If you feel stiff after getting out of the car after a long journey, it’s a sure sign that you should factor in a few more stops along the way. And don’t forget to stay hydrated too – always take water with you. Air conditioning is naturally drying, so you need water to keep you hydrated and your cells (including your brain) to keep performing optimally. A bathroom break at the services is also a great way to stretch your legs and energise your mind and body. 

banish bad habits 

If changing your posture means relearning everything you are used to, it can feel like too big a change to make. But it doesn’t have to be hard. Small changes can make the biggest difference!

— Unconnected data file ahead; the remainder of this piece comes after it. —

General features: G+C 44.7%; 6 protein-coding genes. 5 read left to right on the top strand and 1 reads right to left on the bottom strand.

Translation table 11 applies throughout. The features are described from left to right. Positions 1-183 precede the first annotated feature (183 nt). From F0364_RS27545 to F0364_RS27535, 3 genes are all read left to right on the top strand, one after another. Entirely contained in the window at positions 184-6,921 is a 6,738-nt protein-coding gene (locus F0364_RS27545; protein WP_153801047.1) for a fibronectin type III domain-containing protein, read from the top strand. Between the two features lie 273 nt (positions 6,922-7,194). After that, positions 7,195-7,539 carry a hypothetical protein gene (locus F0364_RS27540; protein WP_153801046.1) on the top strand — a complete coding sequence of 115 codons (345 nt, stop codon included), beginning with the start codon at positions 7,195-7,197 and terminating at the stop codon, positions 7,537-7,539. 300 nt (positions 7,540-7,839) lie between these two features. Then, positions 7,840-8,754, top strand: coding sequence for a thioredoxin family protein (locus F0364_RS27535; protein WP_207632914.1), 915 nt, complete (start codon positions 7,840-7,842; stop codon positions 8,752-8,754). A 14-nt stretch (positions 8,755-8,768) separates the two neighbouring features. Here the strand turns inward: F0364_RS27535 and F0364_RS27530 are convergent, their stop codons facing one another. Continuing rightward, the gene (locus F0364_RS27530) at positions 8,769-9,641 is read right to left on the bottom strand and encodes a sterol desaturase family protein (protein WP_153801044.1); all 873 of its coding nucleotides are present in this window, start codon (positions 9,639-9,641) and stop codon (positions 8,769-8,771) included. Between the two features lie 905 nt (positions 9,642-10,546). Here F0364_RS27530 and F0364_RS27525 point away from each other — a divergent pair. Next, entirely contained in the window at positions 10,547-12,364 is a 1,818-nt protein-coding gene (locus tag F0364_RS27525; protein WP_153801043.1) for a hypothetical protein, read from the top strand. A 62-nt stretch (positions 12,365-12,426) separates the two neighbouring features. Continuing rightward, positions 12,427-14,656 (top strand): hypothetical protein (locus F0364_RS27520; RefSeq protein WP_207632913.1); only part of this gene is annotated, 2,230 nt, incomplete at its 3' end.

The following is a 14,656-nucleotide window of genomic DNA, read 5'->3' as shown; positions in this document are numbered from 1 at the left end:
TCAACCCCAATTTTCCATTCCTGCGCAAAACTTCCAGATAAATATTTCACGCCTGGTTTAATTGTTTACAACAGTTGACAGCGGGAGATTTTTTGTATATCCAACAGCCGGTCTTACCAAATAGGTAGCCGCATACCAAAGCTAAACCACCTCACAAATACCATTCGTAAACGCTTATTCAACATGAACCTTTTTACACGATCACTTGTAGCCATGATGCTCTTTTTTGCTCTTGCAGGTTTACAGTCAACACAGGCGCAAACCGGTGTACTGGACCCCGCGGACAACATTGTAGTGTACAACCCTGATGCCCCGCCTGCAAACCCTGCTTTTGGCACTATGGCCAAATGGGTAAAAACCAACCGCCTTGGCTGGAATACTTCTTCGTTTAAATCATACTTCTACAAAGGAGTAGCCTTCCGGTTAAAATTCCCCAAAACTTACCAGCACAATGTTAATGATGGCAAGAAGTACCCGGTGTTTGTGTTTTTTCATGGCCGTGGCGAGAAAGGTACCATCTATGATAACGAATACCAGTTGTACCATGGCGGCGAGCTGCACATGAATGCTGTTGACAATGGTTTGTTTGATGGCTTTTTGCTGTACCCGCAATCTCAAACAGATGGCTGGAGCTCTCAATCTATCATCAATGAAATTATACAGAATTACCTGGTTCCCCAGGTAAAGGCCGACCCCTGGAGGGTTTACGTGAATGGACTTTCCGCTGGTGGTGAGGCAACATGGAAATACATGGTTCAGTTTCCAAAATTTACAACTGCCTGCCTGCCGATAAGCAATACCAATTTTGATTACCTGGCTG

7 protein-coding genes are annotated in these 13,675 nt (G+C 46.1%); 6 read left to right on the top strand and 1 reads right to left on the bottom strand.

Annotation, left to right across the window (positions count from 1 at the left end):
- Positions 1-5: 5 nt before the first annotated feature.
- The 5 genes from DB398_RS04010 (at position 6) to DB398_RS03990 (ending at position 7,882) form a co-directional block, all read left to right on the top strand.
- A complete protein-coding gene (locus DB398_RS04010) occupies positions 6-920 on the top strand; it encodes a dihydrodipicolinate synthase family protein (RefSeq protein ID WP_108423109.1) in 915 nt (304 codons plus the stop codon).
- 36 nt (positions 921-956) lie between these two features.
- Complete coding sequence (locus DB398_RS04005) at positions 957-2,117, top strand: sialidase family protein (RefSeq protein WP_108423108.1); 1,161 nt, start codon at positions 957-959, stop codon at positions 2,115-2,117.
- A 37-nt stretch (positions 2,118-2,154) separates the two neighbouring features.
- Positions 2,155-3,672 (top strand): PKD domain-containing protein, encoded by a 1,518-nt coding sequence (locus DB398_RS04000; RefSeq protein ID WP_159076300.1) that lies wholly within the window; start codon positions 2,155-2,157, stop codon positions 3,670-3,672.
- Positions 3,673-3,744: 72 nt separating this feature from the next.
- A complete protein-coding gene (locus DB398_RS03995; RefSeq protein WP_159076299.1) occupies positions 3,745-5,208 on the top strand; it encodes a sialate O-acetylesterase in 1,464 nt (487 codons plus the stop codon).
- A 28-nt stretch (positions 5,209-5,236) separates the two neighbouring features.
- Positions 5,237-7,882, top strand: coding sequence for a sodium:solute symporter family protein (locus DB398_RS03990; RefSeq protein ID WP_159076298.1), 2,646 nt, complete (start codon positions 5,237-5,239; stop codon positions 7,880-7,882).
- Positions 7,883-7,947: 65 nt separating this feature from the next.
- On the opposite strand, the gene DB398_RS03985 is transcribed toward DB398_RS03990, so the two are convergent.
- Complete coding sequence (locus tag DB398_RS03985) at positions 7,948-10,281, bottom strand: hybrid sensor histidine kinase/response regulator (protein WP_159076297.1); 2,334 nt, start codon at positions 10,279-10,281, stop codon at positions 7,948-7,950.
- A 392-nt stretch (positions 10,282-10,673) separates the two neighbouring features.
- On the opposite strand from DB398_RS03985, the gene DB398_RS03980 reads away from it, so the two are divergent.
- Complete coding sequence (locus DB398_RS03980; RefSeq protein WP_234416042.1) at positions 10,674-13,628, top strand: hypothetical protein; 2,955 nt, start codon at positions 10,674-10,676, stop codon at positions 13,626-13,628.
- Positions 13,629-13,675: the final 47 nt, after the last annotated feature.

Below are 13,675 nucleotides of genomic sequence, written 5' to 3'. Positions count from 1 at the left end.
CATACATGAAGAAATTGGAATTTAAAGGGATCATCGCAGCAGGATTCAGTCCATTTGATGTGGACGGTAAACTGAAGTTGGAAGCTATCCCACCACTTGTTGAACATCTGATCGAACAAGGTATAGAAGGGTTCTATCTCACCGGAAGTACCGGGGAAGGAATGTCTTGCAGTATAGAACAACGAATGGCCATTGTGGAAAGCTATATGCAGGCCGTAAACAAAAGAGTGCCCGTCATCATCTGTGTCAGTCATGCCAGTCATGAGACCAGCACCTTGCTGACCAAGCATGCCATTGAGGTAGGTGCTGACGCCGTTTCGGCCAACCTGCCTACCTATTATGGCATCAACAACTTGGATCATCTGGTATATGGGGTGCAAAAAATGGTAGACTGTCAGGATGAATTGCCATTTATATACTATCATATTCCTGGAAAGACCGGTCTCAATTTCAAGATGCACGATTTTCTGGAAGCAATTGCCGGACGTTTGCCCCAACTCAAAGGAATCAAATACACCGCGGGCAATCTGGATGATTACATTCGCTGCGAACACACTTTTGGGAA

Adio’s Realign programme teaches you what your posture type is, and then shows you quick and easy exercises to gradually shift those old posture habits and teaches your body to form new ones. Unlike generic posture exercises, my experience as a chiropractor focuses on your specific joint posture to work the right areas in the right ay. 

references:

  1. Sitting biomechanics part I: review of the literature
  2. Britons spend more time driving than socialising 
  3. Postural changes of the dural sac in the lumbar spines of asymptomatic individuals using positional stand-up magnetic resonance imaging
  4. Sitting biomechanics part I: review of the literature
  5. Mechanical loads at the knee joint during deep flexion 
  6. Brief and rare mental “breaks” keep you focused: deactivation and reactivation of task goals preempt vigilance decrements 
  7. To Work Better, Just Get Up From Your Desk